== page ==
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[Staff Picks] Drake’s 10 Favorite Horror Novels


When I saw this project, my heart stopped for a moment. Ten? Only ten? How do you narrow a room full of books to ten? So I played the zombie apocalypse game. If the walking dead were coming over the wall, what would I grab? I decided to give myself a good mix between the classic Gothic horror of the 1800s and today’s best. So without further ado…

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Mary Shelley’s Frankenstein was my first choice. I did not even hesitate here. Science fiction, horror, humanity at its best and worst, and Dr. Frankenstein as one of the best monsters of horror; this is quintessential Gothic horror at its best. It’s a reflection of the fears, hopes, and nightmares of not only its time, but ours as well as we explore science and technology beyond the scope of our imagination.

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My first modern choice was Robert Dunbar’s Willy. This novel is an examination of the dark recesses of the human psyche. Dunbar delved into the disturbed mind and leaves us in shock from our experience. How far does the mind go before it cannot take anymore? Before it breaks irrevocably? What then happens when it does shatter and the body lives on?

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Any running from the zombies collection would not be complete with a short story collection from Henry James. There are quite a few out there from which to choose, but any good one must include “Turn of the Screw.” James is a master at the delicate tightrope walk between madness and the supernatural. His prose is exquisite and I can only compare his writing to a dark, spiral staircase descending into unknown depths. In paperback, it makes a light carry when running from the undead.

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Back into the modern readers, B.E. Scully’s Verland: The Transformation would be my next grab. Like Shelley, this is a dark, haunting, painful tale of humanity’s worst nightmare. We fear death with a morbidity like no other, and through the vampire legend, Scully takes us on a sinister ride through that horrible fear.

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The Complete Short Stories of Edgar Allan Poe is another essential short story collection to grab. There are a number of different editions, but it must be the complete collection. Poe is, in my mind, the foremost short story writer in horror. His ability to capture madness just on the brink is utterly terrifying. Enough said on this one.

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Bruce Boston’s Dark Roads: Selected Long Poems 1971-2012 is also a must. His poetry winds down the dark corridors of the mind like no other modern poet I’ve run across. Each selection sits with you like a shadow flitting just out of view, but haunting you nonetheless. His writing is dark, poignant, and disturbing. I love it.

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Back in the past, Sheridan Le Fanu’s In A Glass Darkly must go on my zombie run list. This short story collection is an excellent representation of his work and includes “Carmilla,” one of the classic vampire tales of the 1800s. Like James, he knows how to lead us down those dark paths and let us with our own nightmares long after we’re finished reading.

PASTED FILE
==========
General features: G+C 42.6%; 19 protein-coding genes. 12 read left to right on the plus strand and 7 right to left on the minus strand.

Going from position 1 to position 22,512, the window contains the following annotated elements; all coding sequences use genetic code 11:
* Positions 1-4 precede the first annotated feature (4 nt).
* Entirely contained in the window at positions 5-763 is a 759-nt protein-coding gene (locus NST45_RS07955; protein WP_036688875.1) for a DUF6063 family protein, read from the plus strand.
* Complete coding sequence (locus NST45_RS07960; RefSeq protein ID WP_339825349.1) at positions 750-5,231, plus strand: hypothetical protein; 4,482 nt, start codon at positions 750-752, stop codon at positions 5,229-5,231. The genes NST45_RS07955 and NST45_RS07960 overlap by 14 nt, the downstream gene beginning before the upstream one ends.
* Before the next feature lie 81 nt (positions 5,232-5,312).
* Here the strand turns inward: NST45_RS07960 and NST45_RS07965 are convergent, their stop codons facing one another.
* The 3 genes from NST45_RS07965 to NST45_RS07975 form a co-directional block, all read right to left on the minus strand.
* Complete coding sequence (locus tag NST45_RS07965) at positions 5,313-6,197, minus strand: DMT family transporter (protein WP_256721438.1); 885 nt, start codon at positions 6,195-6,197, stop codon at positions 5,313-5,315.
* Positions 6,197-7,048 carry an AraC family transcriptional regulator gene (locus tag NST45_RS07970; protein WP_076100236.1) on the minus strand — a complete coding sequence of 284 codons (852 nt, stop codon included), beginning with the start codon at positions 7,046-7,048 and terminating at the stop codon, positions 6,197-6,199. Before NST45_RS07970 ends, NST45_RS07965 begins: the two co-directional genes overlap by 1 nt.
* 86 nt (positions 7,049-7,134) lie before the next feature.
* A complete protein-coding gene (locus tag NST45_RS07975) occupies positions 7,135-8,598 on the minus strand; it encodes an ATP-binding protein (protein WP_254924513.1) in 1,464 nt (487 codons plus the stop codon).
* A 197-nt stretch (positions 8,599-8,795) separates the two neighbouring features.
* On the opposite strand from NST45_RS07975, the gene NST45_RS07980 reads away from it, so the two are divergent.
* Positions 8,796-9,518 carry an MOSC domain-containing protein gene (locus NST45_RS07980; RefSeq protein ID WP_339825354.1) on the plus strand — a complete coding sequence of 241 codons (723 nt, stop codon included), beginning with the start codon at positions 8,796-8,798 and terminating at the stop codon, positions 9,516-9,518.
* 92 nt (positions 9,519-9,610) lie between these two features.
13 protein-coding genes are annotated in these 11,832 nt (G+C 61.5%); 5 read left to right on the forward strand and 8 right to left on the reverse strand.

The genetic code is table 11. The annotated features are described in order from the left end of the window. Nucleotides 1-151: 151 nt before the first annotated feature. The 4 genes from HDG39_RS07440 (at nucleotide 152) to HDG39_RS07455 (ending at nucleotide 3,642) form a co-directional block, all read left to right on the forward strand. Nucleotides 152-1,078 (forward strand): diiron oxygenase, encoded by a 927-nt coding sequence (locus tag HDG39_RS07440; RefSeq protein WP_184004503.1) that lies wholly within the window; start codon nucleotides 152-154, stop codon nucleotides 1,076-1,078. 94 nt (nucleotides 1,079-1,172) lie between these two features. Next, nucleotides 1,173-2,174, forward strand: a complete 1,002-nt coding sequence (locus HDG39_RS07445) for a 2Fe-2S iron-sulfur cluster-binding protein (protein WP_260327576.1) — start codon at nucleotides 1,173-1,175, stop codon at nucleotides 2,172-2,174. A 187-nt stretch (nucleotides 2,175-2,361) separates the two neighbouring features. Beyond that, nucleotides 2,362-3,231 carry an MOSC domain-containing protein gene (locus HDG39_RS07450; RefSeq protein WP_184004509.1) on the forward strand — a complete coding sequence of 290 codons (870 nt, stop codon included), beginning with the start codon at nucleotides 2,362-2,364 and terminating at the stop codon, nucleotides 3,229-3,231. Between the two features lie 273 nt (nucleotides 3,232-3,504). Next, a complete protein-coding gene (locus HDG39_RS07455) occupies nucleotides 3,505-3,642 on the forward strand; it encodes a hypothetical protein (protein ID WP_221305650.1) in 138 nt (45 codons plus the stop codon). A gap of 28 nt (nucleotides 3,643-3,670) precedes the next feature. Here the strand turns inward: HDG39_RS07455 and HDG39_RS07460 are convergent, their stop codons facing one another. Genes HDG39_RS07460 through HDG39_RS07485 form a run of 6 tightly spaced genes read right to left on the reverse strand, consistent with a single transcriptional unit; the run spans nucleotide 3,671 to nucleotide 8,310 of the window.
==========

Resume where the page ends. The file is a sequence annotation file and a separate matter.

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Peter Straub’s Ghost Story would come next. His novel is a modern Gothic classic. He gives us compelling characters, ghosts, murder, souls haunted with guilt, and builds it all into a spell-binding narrative.

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Sticking to the modern here, I would also grab Bellefleur by Joyce Carol Oates. This was the first work I ever read from her and it’s still one of my favorite books of all time. Her narrative is captivating, disturbing, melancholy, and haunting. As we travel the generations, secrets and mysteries unravel to reveal hidden horrors and fears. Lovely.

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I can hear the zombies shuffling at my back door. I only have one more book and I must flee. Panic strikes me. What to take? What? I may never get back to my library. I reach for The Picture of Dorian Grey by Oscar Wilde. Wilde has a way with words that just cannot be matched. His tale of narcissism and the lengths humanity will go in its name resonates just as powerfully now as it did in 1891.

The zombies have broken through and I must flee. If we survive, perhaps I will find my way home to the rest of the wonderful collection. Until then, this list should give me plenty of chills, nightmares, and haunting shadows for quite some time. That is unless the zombies get me first. 🙂

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About The Overseer (1669 Articles)
Author of Say No to Drugs, writer for Blumhouse, Dread Central, Horror Novel Reviews and Addicted to Horror Movies.

5 Comments on [Staff Picks] Drake’s 10 Favorite Horror Novels

  1. jameskeen89450 // July 8, 2013 at 6:40 pm // Reply

    Cool list, Drake. Nice broad range of texts.
    BTW next week I hear Matt wants a 100 best horror novels list…heh-heh…

    Like

  2. William Massa // July 8, 2013 at 7:54 pm // Reply

    Definitely need to check out some of these!

    Like

  3. Victor De Leon // July 8, 2013 at 9:56 pm // Reply

    Poe, Straub and Shelly! Great picks! “Ghost Story” is my favorite Straub novel and The Turn of the Screw is completely epic.

    Like

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